# Need help Understanding Quantum Superposition

Let me tell you what I understand, at least what I think I understand, and then ask my question.

1. I understand that superposition describes that combinations of solutions are also a solution of it. This can help understanding the collapsing of a wave function, and determining the states of multiple waves with only one "read" of the wave state.
2. This means, I also understand entanglement, and what happens when particle systems become detangled.
3. I understand a qubit has two possible configurations. The probability of up and down Pup + Pdown = 1. Another example would be below, square both and the probability is 1

$$|\Psi | = \frac{3}{5}i|\uparrow + \frac{4}{5}|\downarrow$$

It falls apart for me after this. Taken from wikipedia,

"The fundamental law of quantum mechanics is that the evolution is linear, meaning that if state A turns into A′ and B turns into B′ after 10 seconds, then after 10 seconds the superposition $\psi$ turns into a superposition of A′ and B′ with the same coefficients as A and B. For example, if we have the following

$$|\uparrow \rangle \rightarrow |\downarrow \rangle$$ if state up is true, then down is true? What? $$|\downarrow \rangle \rightarrow \frac{3i}{5} | \uparrow\rangle + \frac{4}{5}|\downarrow\rangle$$

The same with the equation above, I must be missing a core concept between step three and how we start arriving at multiple subequent states. I'm seeing the equation above as if the state is down then it is both 3i/5 up and 4/5 down?

$$c_{1}|\uparrow \rangle + c_{2}|\downarrow \rangle \rightarrow c_{1} \left ( |\downarrow\rangle \right ) + c_{2}\left ( \frac{3i}{5} | \uparrow\rangle + \frac{4}{5}|\downarrow\rangle \right )$$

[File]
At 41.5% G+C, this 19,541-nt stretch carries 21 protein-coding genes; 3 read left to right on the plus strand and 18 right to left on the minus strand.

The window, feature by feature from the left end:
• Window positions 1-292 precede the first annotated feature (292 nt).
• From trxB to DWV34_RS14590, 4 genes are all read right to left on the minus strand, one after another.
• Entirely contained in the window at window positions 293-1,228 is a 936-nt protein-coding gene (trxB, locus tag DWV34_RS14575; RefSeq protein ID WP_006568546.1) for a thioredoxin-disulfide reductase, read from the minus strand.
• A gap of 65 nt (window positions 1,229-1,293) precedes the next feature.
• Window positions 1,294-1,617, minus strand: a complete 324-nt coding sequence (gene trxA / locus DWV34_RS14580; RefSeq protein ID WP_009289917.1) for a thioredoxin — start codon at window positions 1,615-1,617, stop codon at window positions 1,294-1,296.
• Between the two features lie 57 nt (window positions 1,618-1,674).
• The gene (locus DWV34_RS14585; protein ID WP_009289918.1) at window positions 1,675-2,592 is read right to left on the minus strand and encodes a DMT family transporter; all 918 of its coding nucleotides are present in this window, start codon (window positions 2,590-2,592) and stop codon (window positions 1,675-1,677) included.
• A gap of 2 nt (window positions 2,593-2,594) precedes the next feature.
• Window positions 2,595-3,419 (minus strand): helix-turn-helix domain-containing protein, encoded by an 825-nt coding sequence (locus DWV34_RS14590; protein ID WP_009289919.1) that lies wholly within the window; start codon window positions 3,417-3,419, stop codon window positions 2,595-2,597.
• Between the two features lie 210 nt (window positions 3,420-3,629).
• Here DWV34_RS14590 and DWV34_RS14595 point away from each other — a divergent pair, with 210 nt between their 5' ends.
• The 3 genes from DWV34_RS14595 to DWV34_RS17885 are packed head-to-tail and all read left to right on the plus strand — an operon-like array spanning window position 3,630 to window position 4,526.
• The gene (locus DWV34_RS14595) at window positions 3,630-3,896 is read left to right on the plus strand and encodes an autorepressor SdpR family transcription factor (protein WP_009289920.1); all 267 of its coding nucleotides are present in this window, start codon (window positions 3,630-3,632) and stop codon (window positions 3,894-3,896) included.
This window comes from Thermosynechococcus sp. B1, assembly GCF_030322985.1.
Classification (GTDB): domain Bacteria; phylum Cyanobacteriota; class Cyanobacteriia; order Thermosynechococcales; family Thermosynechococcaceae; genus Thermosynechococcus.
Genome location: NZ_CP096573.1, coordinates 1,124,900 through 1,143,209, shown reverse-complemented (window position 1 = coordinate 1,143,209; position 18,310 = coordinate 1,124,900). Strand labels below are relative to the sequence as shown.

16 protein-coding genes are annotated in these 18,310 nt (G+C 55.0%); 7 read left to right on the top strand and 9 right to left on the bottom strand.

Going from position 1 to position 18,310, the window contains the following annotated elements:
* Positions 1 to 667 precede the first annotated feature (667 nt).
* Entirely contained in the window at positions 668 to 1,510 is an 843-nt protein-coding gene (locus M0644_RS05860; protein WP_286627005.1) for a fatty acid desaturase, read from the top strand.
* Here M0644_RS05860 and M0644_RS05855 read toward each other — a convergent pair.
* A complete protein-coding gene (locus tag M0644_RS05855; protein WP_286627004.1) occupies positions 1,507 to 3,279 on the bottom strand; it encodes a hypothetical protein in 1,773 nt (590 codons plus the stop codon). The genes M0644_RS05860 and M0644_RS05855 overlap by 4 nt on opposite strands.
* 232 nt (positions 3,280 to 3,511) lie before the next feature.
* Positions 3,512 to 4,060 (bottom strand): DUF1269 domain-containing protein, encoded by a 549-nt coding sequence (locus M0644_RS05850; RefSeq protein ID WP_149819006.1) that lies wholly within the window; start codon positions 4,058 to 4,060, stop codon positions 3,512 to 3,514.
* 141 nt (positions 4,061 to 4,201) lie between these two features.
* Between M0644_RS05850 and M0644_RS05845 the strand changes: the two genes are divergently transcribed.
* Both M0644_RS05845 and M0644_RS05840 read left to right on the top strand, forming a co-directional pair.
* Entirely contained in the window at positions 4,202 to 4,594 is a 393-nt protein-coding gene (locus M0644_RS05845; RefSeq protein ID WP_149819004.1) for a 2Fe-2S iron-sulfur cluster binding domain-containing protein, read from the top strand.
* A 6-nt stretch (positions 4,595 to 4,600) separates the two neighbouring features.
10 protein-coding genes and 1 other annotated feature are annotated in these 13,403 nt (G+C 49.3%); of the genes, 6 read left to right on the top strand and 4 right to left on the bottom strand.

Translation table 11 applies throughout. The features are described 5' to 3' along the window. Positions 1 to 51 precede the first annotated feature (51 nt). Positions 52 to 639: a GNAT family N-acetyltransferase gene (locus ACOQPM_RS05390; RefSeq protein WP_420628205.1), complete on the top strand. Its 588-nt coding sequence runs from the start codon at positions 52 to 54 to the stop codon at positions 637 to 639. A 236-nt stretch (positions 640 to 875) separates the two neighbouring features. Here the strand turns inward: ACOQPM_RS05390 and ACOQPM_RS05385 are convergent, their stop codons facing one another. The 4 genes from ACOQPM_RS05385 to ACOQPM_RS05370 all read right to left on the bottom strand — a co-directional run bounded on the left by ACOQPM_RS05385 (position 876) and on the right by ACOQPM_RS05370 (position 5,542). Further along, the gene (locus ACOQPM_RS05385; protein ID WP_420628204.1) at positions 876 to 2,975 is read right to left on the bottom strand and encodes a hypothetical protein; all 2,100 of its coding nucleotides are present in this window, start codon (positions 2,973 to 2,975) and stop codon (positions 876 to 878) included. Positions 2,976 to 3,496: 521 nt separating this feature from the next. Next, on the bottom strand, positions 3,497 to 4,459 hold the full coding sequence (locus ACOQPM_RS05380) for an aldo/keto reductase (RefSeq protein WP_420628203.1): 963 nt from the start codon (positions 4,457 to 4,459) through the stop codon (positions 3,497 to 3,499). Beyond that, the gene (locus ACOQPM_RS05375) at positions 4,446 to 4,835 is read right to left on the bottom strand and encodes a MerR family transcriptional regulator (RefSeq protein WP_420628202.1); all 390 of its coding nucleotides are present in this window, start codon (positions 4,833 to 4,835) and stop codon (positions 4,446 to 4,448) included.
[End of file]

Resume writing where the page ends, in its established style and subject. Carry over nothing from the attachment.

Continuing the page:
Helping me understand the disconnect should help me reach the final understanding for the equation above.

What Wikipedia means by $|\uparrow\rangle \rightarrow |\downarrow \rangle$ means is that the state evolves from $|0 \rangle$ to $|1\rangle$. This means that, because quantum dynamics is unitary, there is some unitary transformation $U$ such that $U |0\rangle = |1\rangle$.
Unfortunately, Wikipedia's example is wrong. Unitary transformations have to preserve inner products. and the inner product of $|\uparrow\rangle$ and $|\downarrow \rangle$ is 0, but the inner product of $|\downarrow \rangle$ and $\frac{3i}{5} | \uparrow \rangle + \frac{4}{5}| \downarrow \rangle$ is $\frac{4}{5}$.
• Yes, the rightward arrow should be considered a violation of intergalactic law in physics, as its use is almost always vague. Indeed, if the arrow indicates "evolves to" then we ought to define a propagator $U$ and write $U \lvert \text{initial state} \rangle = \lvert \text{final state} \rangle$ and do away with the damned arrow. – DanielSank Aug 7 '16 at 1:50
• @X.Dong Okay. Then I am confused on the last equation still. if c1 and c2 undergo evolution of states, why is c1 $|\downarrow\rangle$ but c2 contains the states from the previous cycle? I guess my disconnect here is the understanding between A and A, B and B – Chris Clark Aug 7 '16 at 15:05
• Let's take a simple example, the Hadamard gate H that works as $A=0\rightarrow A'=0+1$ and $B=1\rightarrow B'=0-1$. Then H is given by an unitary matrix $H=[1 ,1; 1,-1]/\sqrt{2}$, $A=[1, 0], B=[0, 1]$. Then it's easy to find out the output of H working on any composition of A and B following the linear algebra idea. – XXDD Aug 7 '16 at 16:39